Since 2015, the PMMTB has led a bimonthly, web-conferenced statewide tumor board through which physicians can discuss cancer patients, including their tumor DNA testing results. The PMMTB calls upon UW-Madison experts in pathology, genomics, genetic counseling, medical oncology and pharmacy, as well as collaborators, usually medical oncologists, from health systems throughout Wisconsin. The board focuses on helping patients for whom there are no standard treatments known to cure the cancer—typically those whose cancer is metastatic. To date, the PMMTB has reviewed DNA testing and provided specific recommendations for more than 500 patients. Along the way, there have been many unexpected findings. For example, individual breast cancer patients were found to have mutations of EGFR, MET, ROS1 and RET—mutations found in 10%, 2%, 2% and 1% of non-small-cell lung cancer, but all of which are found mutated in far fewer than 1% of breast cancers. This allowed the respective lung-cancer-targeted drugs to be repurposed for these Wisconsin patients.
There are many opportunities for missteps in selecting treatments. It is important to be aware of clinical trials, basic research and failed drugs related to specific mutations within a gene. Oncologists must recognize that DNA tests can produce false findings. Not all mutations reported in a gene confer functional changes in the resulting protein. Moreover, some mutations can be inherited in families and are not limited to the tumor—a critical consideration that can have profound impacts on the patient’s family members.
The implementation of DNA testing in patients also presents practical challenges. For instance, it can be difficult to update standard pathology processes so that advanced DNA testing becomes routine. Payers often do not cover the cost of testing, and some require laborious authorization processes. Current guidelines are silent on when to perform DNA testing in most patients, so physicians often are left to decide with each patient. One common practice is to perform DNA testing only after multiple standard therapies have been exhausted, but this may be too late if the patient becomes too ill to tolerate even targeted therapies. Further, oncologists operating independently might make missteps in selecting drugs, and it may be difficult to share failures or successes with colleagues. Thus, other oncologists may repeat similar, unsuccessful trials due to the missed opportunity to learn from the prior experience of others. By sharing best practices and knowledge, the PMMTB is helping oncologists across Wisconsin avoid such pitfalls, with the goal of making sure patients in the Badger State receive the most advanced and broadest access to precision oncology.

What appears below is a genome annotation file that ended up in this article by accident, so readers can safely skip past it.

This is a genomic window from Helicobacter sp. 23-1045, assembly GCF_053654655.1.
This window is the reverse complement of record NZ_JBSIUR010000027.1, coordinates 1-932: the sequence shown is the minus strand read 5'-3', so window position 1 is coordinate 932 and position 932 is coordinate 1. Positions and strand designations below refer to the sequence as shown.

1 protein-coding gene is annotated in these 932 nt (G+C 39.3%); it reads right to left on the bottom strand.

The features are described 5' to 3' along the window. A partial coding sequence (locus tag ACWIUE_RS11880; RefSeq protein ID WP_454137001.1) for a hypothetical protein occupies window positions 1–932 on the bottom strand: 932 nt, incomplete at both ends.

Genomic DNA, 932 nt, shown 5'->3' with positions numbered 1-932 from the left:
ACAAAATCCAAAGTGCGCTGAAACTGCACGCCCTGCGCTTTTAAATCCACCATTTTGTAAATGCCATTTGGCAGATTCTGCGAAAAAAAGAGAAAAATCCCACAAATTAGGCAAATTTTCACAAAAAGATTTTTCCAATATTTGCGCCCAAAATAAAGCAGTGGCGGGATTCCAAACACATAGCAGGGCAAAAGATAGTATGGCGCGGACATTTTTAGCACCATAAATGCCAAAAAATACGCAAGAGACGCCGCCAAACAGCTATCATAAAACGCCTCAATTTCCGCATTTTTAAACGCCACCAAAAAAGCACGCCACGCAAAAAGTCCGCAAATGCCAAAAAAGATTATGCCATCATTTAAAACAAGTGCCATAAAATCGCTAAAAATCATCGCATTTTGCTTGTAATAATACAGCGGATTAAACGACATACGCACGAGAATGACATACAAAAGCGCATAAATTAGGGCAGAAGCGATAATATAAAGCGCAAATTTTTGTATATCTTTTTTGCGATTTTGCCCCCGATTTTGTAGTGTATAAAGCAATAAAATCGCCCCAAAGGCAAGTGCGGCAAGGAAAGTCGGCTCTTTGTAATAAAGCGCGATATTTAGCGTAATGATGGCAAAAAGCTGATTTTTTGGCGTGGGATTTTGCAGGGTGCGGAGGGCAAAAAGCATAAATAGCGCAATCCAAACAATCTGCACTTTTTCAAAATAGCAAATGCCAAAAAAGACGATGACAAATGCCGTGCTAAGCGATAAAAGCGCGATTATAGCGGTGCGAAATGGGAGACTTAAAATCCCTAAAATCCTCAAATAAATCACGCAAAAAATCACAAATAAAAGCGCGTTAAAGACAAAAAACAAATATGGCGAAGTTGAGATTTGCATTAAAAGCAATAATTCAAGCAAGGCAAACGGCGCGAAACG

To further these efforts, in 2017 the Wisconsin state government provided support for the PMMTB, which has enhanced its infrastructure. The board now is providing access to more patients, and by creating a database that carefully catalogs outcomes, it is continuously improving the strength of its predictive power.
Not every cancer patient will benefit from precision oncology. Those with potentially curable cancer are best served by stepwise advances in clinical trials or standard treatments. Many patients with incurable cancer have common DNA mutations in genes such as TP53 and KRAS, which are poor drug targets, and mutations in these genes do not help identify the best treatments. However, a significant fraction of those with incurable cancer—people like John—benefit profoundly.
A well-known adage in medicine regarding “hoofbeats” and “horses versus zebras” reminds us that common things are common. However, the experience with the PMMTB’s first 500 patients has partially challenged this view. Given the large number of possible genes and mutations involved in cancer, there are thousands of ways that DNA testing can reveal a very uncommon feature of cancer. As shown by the HER2 in John’s colon cancer—and ROS1, RET and MET in breast cancer—collectively, the uncommon becomes common. Through the PMMTB’s ongoing work, every cancer patient in Wisconsin can have access to the most sophisticated, state-of-the-art approach to personalized oncology care.
Mark Burkard, MD, PhD, is an associate professor in the Department of Medicine, Division of Hematology and Medical Oncology and co-leader of the Precision Medicine Molecular Tumor Board, University of Wisconsin School of Medicine and Public Health; Robert N. Golden, MD, is the dean of the School of Medicine and Public Health and vice chancellor for medical affairs, University of Wisconsin-Madison.